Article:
How To Train On An E Bike | Get Fit Riding An E MTB

How To Train On An E Bike | Get Fit Riding An E MTB


– E-bikes can be a really
effective training tool as well as being lots of fun. So, in this video, I’m gonna
show you an effective way of using your E-bike to get fit. (fast paced electronic music) So first, let’s take a look at your effort and some training zones. Now using that pedal assist, of course, you can get lots of boost. But by switching between
those power levels, you can keep your input into
the bike nice and steady. So, let me explain that first. (bossa nova music) So training zones give
you an effective way of seeing how hard and how much effort you’re putting into
those training sessions and a good training program,
for mountain biking, in general, actually
mixes up zone training. So, you’ll do shorter more
intense riding or training in those higher zones for
your power and for speed. And if you drop down the
zones, the training will be much less intense but you’ll
go for longer durations. And to make those training
sessions really effective, you wanna stay within those zones. ‘Cause if you go to high,
you go into the higher zones. You’ll actually have less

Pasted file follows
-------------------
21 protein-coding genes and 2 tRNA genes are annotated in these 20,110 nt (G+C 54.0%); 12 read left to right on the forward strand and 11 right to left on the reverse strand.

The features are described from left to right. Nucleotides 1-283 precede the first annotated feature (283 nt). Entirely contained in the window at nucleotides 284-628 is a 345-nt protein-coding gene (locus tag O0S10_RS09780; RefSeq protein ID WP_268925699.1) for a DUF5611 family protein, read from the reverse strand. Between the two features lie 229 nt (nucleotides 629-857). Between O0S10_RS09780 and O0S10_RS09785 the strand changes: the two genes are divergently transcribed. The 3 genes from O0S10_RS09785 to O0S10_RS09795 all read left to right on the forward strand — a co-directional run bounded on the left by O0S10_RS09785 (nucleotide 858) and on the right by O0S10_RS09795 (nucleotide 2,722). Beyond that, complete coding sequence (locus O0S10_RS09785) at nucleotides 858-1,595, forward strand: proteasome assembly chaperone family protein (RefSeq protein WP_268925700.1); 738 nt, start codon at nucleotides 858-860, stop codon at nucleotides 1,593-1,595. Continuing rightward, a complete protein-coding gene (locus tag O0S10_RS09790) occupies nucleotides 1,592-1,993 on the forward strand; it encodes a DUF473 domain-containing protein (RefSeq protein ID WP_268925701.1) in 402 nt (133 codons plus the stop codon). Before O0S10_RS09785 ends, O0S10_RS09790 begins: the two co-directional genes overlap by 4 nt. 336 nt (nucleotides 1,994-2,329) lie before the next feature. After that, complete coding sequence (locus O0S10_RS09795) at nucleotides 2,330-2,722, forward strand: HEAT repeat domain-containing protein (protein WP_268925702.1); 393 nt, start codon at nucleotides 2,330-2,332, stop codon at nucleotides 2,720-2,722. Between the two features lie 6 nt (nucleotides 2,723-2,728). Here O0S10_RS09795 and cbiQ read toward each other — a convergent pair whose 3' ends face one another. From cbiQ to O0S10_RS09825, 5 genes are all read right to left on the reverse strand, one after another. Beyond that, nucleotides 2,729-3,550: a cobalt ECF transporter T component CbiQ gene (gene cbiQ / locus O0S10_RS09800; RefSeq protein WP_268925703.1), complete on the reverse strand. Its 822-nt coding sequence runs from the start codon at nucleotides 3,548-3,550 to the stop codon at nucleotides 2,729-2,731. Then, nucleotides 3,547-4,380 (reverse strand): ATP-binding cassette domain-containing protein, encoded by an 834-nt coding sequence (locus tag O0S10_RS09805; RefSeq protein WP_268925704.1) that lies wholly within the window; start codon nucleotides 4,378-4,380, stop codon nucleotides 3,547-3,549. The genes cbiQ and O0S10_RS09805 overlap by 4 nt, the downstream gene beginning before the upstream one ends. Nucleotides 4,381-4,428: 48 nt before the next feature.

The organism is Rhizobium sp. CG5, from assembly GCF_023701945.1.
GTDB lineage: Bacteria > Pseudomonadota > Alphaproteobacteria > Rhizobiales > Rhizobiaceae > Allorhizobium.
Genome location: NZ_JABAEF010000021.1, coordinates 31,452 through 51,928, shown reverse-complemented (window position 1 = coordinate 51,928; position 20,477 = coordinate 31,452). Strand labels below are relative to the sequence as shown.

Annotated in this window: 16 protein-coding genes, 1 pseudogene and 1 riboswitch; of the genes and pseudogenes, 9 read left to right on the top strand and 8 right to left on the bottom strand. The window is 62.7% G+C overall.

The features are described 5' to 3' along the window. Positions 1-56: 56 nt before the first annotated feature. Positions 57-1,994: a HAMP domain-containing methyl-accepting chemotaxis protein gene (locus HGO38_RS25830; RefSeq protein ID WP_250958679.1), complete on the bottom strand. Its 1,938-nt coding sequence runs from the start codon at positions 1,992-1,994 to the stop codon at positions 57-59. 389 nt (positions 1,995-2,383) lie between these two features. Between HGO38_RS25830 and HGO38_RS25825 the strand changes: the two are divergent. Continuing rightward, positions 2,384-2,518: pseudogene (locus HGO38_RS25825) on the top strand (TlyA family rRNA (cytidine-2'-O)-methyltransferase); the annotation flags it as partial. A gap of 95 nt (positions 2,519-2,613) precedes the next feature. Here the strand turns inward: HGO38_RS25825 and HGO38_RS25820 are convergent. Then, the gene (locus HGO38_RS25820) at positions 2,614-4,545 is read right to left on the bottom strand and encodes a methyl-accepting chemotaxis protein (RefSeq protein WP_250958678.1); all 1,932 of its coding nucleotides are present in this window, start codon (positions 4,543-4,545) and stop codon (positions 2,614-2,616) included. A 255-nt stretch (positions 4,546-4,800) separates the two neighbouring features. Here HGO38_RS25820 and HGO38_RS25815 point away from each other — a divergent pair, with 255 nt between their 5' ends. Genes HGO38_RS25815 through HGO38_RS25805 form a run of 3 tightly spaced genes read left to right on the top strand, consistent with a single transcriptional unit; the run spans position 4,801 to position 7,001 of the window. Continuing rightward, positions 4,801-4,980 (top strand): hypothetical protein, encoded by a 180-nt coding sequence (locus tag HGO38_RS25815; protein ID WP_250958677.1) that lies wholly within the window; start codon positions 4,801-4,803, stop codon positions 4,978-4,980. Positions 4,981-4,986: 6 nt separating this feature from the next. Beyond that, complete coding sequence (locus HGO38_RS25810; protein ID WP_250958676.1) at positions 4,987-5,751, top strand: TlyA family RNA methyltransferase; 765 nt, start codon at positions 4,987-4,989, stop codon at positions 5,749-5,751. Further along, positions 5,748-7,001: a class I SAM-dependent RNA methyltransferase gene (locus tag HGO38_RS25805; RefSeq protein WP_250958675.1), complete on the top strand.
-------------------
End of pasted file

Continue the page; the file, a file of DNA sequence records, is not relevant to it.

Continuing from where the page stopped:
energy and so less effective training session going at those zones. So that’s why many pro-mountain bikers actually use road bikes for training. It’s much easier to get a
consistent training session where you’re staying within those zones just ’cause the bike’s really efficient, they roll super fast, and the terrain tends to be slightly
less steep and punishing as a mountain bike ride can be. Country cross ride
often you have to put in super high effort to get
off maybe a technical climb. Whereas a road bike is much
easier to stay consistent. That’s why mountain bikers do it. However, with an E-bike, you can now do those same training sessions. Not to mention that training
on an E-bike for those pros gives them really valuable trail time for riding and practicing those skills. Whilst training you don’t get
on a road bike, of course. Not to mention, it’s much more fun. (bossa nova music) Now I would recommend using a heart rate monitor on these training sessions. I always use one, to be honest. If you can mount it to